Shell, for example, worked with the government of Oman to develop an industrial wetland to treat enormous volumes of water used in production in that country’s Nimr oilfield. Since 2011, Shell has used large fields of sloping wetlands and evaporation ponds to process more than 100,000 cubic meters of (used) water every day, water which otherwise would have needed to be injected into deep well aquifers.

Projects like the Nimr wetlands are impressive on their own, but more so when they make up a part of a larger, comprehensive approach to water management. Oil and gas companies in general, and international oil companies (IOCs) in particular, will need to define and follow broad strategies to address water scarcity issues across their operational footprint. Developing the capabilities to manage water issues and forge partnerships with NGOs focused on water issues could represent a source of differentiation for IOCs, one that highlights their unique value proposition for investors, local stakeholders and national oil company (NOC) partners.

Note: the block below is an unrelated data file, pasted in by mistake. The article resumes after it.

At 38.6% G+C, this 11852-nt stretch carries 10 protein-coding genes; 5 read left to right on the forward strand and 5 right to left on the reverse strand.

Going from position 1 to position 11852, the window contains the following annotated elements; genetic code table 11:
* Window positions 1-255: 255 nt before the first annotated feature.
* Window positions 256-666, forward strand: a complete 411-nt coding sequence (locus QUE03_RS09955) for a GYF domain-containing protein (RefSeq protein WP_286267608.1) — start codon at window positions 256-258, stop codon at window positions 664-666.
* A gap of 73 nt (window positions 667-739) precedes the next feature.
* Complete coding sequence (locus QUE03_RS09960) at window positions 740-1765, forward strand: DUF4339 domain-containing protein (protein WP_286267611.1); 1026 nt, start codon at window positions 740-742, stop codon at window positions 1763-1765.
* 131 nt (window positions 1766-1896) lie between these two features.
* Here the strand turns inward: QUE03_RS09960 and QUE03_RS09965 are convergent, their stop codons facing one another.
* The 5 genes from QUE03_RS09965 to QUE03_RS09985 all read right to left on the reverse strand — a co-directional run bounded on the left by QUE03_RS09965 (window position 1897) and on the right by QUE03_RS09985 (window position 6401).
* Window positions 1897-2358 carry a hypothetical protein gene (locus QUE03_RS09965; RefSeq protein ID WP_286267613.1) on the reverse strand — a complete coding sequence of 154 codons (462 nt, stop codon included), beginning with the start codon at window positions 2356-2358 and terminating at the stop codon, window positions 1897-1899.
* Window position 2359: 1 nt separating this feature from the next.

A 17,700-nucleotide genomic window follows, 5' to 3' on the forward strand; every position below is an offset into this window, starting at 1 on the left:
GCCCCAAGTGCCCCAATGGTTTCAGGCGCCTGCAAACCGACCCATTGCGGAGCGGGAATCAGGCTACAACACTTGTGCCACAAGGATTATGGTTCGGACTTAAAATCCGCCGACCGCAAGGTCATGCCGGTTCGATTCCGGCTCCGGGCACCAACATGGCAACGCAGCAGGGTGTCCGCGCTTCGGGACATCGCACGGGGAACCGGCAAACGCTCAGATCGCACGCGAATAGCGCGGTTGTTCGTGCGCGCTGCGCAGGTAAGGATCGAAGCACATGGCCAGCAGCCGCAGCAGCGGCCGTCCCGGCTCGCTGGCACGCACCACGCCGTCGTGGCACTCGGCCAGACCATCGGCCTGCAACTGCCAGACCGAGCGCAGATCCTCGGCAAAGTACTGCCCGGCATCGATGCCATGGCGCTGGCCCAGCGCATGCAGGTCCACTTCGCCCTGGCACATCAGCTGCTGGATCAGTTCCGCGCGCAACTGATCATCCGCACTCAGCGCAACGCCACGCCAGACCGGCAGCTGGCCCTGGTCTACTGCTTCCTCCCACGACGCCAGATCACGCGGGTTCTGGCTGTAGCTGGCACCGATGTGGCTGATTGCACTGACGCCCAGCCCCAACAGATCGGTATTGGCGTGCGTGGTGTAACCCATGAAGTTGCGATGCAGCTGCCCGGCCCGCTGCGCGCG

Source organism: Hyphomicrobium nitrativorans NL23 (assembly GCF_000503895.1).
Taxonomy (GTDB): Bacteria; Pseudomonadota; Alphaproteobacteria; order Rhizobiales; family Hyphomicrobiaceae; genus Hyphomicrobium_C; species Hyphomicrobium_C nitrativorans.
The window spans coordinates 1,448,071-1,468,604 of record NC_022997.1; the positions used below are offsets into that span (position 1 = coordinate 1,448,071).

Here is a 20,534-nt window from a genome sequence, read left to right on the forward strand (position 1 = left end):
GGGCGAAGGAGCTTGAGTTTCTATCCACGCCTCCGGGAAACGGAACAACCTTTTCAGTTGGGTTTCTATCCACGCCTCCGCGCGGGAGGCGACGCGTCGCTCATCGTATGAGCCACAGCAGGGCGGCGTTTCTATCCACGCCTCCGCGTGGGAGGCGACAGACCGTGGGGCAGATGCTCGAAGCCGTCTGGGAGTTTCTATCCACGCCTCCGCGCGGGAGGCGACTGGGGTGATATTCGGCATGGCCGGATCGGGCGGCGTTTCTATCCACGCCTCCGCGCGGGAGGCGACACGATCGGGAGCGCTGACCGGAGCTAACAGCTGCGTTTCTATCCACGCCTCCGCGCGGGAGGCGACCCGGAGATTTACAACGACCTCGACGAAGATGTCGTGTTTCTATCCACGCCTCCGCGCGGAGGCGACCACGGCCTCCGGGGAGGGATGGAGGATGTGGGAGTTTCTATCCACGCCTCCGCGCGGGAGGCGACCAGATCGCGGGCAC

A strategic approach to water management

A comprehensive approach to water management begins with a clear understanding of the risks associated with water scarcity and potential impacts on the core business, including interruptions in operations or increases in operating expenses. Leading oil and gas companies continuously assess their exposure to water risks, developing a deep understanding of their water needs across the value chain and within local contexts. These assessments take into consideration the potential economic, social and environmental implications of water risks, as well as the reputational risks associated with water issues (see Figure 2).

Figure 2

The oil and gas value chain could significantly impact water sustainability

The oil and gas value chain could significantly impact water sustainability

To help mitigate those risks, leading oil and gas companies take three kinds of actions.

  • Optimize water efficiency. In order to make the best use of available water resources, oil and gas companies will need to work with local partners to develop innovative solutions.

    For example, in 2015 Eni began to investigate water consumption in the water-stressed Bhit and Badhra regions of Pakistan. Eni identified areas for improvement in managing water, including better management practice and new infrastructure, along with the need to increase awareness of the importance of water resources among employees and local communities. The company also invested in the water distribution network for civil and industrial usage, started the reuse of water from treatment plants for irrigation and invested in plant improvements to make better use of water.